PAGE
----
Aikido Hakama - Black Wide Maehaba #10,000 Cotton - by NineCircles

Aikido Hakama - Black Wide Maehaba #10,000 Cotton - by NineCircles


This Miyabi Aikido Hakama is made from top quality #10000 Cotton and incorporates many special features specifically for Aikido.

This Hakama has a rubber Koshi Ita (backplate) which is very forgiving during hours of rolling Ukemi!  It also features extra long Himo (ties) which make it ideal for tying very securely.  The front Himo measure approximately 4.2m and the back Himo are 2.05m.  These Himo are also heavily reinforced with 7 lines of stitching through the length of each tie.  The Hakama also features, partially stitched in pleats to keep it looking good for longer, reinforced side vents and a high class wide cut, making this model one of the best and most unique we have ever seen.

Top quality materials and manufacturing combined with innovative design, hallmarks of the Miyabi brand which have culminated in another great Hakama, you will not be disappointed!

Also in Indigo Blue (£75:00)

The Fudou Aizome Hakama is a unique addition to the Miyabi range.  A first of its kind and a classic in the making, this 100% natural cotton Hakama in rich indigo blue does not bleed dye, a stark contrast to other Aizome Hakama on the market.

The Japanese characters for Fudou indicate immoveable as in Fudoshin (immoveable mind).  This fixed indigo dye Hakama is beautifully made from top quality #10000 Cotton and incorporates many special features specifically for Aikido.

  • Fudou Aizome - Fixed Indigo Dye - No more stained Aikido Gi, mats or training partners.  For many years customers have asked us for a blue heavy cotton Aiki Hakama which doesn't bleed dye and here it is!

  • Best Quality - Miyabi specialise in top quality clothing for Kendo, Iaido and Aikido.  Fabric quality, manufacturing methods and final finishes are all top priority and this model delivers on every front.

  • Aikido Features - Almost too many to mention!  Special Aikido features include a flexible Koshi Ita (back plate), extra long reinforced Himo (4.20m front, 2.05m back), partial stitched pleats and reinforced side vents.

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Early Development of the Martial Arts (Bugei) 1000AD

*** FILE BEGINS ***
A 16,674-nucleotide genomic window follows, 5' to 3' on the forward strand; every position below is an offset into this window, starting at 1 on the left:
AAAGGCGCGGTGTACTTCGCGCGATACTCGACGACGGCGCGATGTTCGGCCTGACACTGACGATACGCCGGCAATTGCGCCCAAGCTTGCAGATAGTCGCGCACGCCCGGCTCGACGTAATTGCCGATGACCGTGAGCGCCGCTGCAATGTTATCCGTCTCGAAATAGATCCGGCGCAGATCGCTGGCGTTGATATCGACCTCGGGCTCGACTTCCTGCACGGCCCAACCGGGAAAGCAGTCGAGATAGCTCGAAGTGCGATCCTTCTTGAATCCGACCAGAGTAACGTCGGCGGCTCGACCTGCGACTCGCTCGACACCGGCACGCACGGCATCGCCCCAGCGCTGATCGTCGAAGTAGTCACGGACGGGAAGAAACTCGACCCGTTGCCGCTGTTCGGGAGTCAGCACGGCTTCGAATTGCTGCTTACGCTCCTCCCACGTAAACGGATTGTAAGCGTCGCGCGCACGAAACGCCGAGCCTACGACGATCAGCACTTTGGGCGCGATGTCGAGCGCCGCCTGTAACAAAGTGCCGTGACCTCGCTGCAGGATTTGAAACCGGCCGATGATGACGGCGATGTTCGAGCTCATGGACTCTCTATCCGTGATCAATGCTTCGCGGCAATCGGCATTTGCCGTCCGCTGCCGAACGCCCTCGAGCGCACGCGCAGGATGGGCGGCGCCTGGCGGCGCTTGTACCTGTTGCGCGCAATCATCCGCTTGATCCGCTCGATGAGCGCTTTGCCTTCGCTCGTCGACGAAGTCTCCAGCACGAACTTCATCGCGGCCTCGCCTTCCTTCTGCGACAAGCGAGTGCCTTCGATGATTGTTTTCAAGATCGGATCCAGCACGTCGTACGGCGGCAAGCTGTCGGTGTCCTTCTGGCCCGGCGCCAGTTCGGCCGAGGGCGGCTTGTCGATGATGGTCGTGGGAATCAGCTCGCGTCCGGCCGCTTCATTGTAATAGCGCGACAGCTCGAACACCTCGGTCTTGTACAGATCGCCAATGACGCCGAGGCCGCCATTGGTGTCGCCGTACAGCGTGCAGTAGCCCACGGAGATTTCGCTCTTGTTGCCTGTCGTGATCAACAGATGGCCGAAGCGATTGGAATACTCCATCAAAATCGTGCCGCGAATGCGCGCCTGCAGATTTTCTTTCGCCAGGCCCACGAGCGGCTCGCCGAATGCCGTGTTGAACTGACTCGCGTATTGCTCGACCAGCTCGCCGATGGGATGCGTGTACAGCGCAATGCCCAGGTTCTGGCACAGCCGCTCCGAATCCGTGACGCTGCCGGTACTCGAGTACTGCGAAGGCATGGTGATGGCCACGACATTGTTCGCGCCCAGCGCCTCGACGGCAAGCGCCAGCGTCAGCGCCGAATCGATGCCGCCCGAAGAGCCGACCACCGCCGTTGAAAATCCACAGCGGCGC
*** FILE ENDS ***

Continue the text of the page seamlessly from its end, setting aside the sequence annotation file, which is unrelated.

As the feudal era advanced, the Samurai came to occupy the uppermost strata of Japanese society. Their principal duty was to learn and practice many martial arts, the skills necessary to fulfil their allegiance to the feudal lord for whom they were expected to fight and die. There were numerous martial arts which the Bushi were required to learn: Kenjutsu (sword), Bajutsu (horsemanship), Kyujutsu (archery), and Sojtsu (spear) constituted the principal combat arts. A favourite saying among Bushi at that time was 'Master Eighteen Martial Arts'. Additionally, it was necessary that the Bushi learn a secondary system of combat techniques to support their armed fighting methods. These unarmed techniques were referred to as Kum7iuchi and involved a form of grappling techniques which evolved from Sumo (combat wrestling). Throughout the feudal era, the distinction between armed and unarmed techniques became greater. Development of Unarmed Techniques and Aiki-Jujutsu By degrees, unarmed combat techniques developed into different systems and styles (ryu). Varying battlefield situations and the technical requirement of feudal warfare led to the establishment of various ryu which were controlled by, and passed down through, the larger powerful families. One of these systems was Aiki-Jujutsu. It is not completely clear where Aiki techniques originated, but it is said to have originated with Prince Tei Jun, the 6th son of the Emperor Selwa (850-880), and passed on to succeeding generations of the Minamoto family. By the time the art reached Shinra Saburo Yoshimitsu, the younger brother of Yishite Minamoto, it seems that the foundations of modern Aikido had already been laid. Yoshimitsu was a man of exceptional learning and skill, and it is said that he devised much of his technique by watching a spider skilfully trap a large insect in its fragile web. His house, Daito mansion has given its name to his system of Aiki-Jujutsu which came to be called Daito Ryu Aiki-Jujutsu. Yoshimitsu's second son lived in Takeda, in the province of Kai, and his family became known by the name Takeda. Subsequently, the techniques of Daito Ryu were passed on to successive generations as secret techniques of the Tekeda house and were made known only to family members and retainers. When Kunitsugu Takeda moved to Aizu in 1574, the technique came to be known as Aizu-todome (secret techniques). During the 16th century, Japan was embroiled in civil wars. Each feudal Lord (Daimyo) struggled to maintain a powerful, independent position within the country. In order to do so, each Daimyo had to create a stable, unified force of his own, which required a very strong bond between the lord and his Bushi. Bushido, the code of the Samurai, encouraged the development of combat techniques; cultivated the qualities of justice, benevolence, politeness and honour; and above all inculcated the idea of supreme loyalty to lord and cause. It was during this period of independence and feudal isolation that combat forms developed into numerous ryu.